* Activists say large crowd was queuing for bread
* Video shows dozens of dead bodies
* Envoy Brahimi in Damascus for new talks
* Government minister says 'forget' toppling Assad
By Erika Solomon
BEIRUT, Dec 23 Dozens of people were killed and
many more wounded in a Syrian government air strike that hit a
bakery where a crowd was queuing for bread on Sunday, activists
If confirmed, the attack on Halfaya in central Syria, which
was seized by rebels last week, would be one of the deadliest
air strikes of Syria's civil war.
Videos uploaded by activists showed dozens of bloodstained
corpses lying amid rubble and shrapnel. An adolescent boy with
both his feet blown off lay flailing in the middle of a road.
"When I got there, I could see piles of bodies all over the
ground. There were women and children," said Samer al-Hamawi, an
activist in the town. "There are also dozens of wounded people."
Rami Abdelrahman, of the Syrian Observatory for Human
Rights, said: "From looking at the videos, I expect the death
toll to be around or above 50, and not higher than 100. But for
now I am keeping my estimate at dozens killed."
Activists say more than 44,000 people have been killed in
the 21 months since protests erupted against President Bashar
al-Assad, inspired by the Arab Spring revolutions in Tunisia,
Egypt and elsewhere.
Amid the latest carnage, United Nations-backed crisis
mediator Lakhdar Brahimi arrived for more talks in Syria. He had
to drive from neighbouring Lebanon because fighting around
Damascus International Airport has effectively shut it down.
"TIME IS GETTING SHORT"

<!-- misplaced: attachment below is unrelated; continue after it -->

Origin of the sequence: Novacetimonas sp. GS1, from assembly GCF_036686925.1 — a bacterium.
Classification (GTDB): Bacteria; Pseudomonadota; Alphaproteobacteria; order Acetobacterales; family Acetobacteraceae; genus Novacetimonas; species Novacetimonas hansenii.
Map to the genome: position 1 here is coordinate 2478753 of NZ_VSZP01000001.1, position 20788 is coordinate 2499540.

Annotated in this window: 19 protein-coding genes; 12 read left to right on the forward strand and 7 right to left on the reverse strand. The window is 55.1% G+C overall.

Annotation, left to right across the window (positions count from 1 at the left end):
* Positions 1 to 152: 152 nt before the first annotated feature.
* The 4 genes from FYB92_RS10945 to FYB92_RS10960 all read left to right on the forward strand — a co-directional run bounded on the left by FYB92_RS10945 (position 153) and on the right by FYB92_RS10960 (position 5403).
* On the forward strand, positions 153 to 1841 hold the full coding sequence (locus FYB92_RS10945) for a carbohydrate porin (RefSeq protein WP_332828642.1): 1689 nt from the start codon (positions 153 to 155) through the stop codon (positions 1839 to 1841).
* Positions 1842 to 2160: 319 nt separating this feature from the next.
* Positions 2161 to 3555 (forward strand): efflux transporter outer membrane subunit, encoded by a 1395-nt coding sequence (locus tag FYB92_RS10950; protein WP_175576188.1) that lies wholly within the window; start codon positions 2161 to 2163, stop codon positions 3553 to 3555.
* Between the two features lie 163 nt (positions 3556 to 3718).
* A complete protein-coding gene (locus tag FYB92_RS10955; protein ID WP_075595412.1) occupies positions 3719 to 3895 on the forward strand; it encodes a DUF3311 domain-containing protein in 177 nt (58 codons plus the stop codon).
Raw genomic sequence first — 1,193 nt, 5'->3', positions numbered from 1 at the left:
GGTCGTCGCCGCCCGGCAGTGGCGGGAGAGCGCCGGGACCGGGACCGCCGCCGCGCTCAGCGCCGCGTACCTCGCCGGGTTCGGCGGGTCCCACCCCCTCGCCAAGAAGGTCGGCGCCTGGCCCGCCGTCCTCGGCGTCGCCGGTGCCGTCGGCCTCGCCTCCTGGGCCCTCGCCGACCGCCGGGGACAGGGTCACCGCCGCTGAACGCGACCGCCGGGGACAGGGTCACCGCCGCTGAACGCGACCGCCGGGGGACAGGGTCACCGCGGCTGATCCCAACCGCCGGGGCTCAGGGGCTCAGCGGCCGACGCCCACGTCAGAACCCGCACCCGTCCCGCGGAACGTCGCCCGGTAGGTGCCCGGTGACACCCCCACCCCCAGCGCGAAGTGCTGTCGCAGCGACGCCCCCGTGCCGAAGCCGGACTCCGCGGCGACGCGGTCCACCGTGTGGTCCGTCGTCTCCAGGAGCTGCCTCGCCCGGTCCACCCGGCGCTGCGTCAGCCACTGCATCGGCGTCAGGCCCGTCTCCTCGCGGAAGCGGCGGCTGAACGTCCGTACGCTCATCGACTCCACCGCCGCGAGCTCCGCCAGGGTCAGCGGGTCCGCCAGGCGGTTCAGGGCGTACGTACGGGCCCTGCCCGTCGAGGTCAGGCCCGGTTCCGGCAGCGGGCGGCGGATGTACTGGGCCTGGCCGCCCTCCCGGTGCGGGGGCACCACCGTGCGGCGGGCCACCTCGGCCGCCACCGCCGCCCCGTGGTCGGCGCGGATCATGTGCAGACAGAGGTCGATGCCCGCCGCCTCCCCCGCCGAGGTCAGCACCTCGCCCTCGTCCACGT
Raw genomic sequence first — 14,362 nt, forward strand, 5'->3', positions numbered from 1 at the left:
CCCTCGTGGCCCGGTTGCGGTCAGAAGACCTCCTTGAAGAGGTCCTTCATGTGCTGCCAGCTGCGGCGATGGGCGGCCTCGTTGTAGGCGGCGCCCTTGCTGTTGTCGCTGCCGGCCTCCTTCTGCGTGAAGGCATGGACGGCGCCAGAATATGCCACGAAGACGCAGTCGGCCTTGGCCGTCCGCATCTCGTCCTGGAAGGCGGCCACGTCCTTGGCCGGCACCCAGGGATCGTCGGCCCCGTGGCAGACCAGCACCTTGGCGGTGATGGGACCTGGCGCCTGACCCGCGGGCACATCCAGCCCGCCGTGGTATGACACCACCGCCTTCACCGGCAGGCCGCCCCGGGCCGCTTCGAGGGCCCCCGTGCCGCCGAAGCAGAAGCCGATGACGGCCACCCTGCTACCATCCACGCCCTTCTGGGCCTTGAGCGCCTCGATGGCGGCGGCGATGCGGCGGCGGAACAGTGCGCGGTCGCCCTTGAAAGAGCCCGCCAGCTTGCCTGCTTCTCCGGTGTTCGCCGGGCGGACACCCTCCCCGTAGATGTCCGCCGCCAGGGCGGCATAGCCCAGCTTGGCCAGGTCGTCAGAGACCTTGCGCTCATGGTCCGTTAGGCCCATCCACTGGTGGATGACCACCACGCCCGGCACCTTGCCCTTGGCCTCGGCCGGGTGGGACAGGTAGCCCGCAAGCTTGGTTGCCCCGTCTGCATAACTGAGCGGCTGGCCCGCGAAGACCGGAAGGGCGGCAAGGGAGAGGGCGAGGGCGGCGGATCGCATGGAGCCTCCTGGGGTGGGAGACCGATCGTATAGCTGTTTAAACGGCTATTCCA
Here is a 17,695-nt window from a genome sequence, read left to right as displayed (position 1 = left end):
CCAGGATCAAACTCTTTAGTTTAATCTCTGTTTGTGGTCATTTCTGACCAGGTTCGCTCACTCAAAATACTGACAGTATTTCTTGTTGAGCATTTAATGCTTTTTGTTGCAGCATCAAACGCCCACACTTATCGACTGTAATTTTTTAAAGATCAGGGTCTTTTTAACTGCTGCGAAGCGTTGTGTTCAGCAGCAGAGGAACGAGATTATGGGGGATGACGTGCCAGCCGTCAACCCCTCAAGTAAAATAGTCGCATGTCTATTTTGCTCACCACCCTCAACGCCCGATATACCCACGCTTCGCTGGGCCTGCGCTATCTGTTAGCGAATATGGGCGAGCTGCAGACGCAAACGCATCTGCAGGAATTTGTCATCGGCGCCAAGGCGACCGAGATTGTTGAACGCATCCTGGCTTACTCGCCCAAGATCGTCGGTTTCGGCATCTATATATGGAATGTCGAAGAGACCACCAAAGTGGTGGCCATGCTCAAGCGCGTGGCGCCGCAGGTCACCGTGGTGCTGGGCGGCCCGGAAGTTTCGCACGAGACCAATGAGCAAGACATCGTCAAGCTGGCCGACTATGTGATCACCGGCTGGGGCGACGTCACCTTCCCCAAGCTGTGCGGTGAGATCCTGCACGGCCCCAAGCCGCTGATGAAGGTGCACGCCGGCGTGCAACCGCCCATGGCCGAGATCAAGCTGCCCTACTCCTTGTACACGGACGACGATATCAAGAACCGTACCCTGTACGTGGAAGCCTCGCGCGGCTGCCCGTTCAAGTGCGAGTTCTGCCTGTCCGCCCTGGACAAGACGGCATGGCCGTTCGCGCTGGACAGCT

The uprising has grown into civil war, with death tolls
regularly topping 100 people a day as the army hits back at
rebels who have made a string of advances across the country,
including around the capital.
In defiant remarks, Syrian Information Minister Umran Ahid
al-Za'bi said rebels and their foreign allies should "forget"
trying to topple Assad.
He appeared to move away from the conciliatory tone of the
Syrian vice president, who said neither side could win the war
and called for a national unity government.
"These military efforts to try to topple the government, of
getting rid of the president, of occupying the capital ...
Forget about this," al-Za'bi told a news conference in Damascus.
"I have general advice to those political powers that reject
dialogue: time is getting short. Hurry and move on to working on
a political solution."
Brahimi, who replaced Kofi Annan after the former U.N. chief
failed to get Assad and world powers to agree on a way to end
the conflict, was expected to meet the president on Monday.
Western powers and some Arab countries have repeatedly
demanded that Assad step down.
Witness Hamawi said more than 1,000 people had been queuing
at the bakery. Shortages of fuel and flour have made bread
production erratic across the country, and people often wait
hours to buy loaves.
"We hadn't received flour in around three days so everyone
was going to the bakery today, and lots of them were women and
children," Hamawi said. "I still don't know yet if my relatives
are among the dead."
New York-based Human Rights Watch condemned army air strikes
on bakeries earlier this year, arguing that in some incidents
the Syrian military was not using enough precision to target
rebel sites, and in other instances it may have intentionally
In video from the attack site, women and children cried and
screamed as men rushed with motorbikes and vans to carry away
There was no independent media access to the scene, as the
government restricts press access in Syria.
In one video, the cameraman could be heard sobbing as he
filmed. "God is great, God is great. It was a war plane, a war
plane," he cried.
One man was seen stopping to pick up half a corpse lying in
the street, wrapping it up in his own jacket and carrying it
away. Residents were using their bare hands to dig for bodies
underneath blocks of concrete.
"Where are the Arabs, where is the world?" shouted one man.
"Look at all of these bodies!"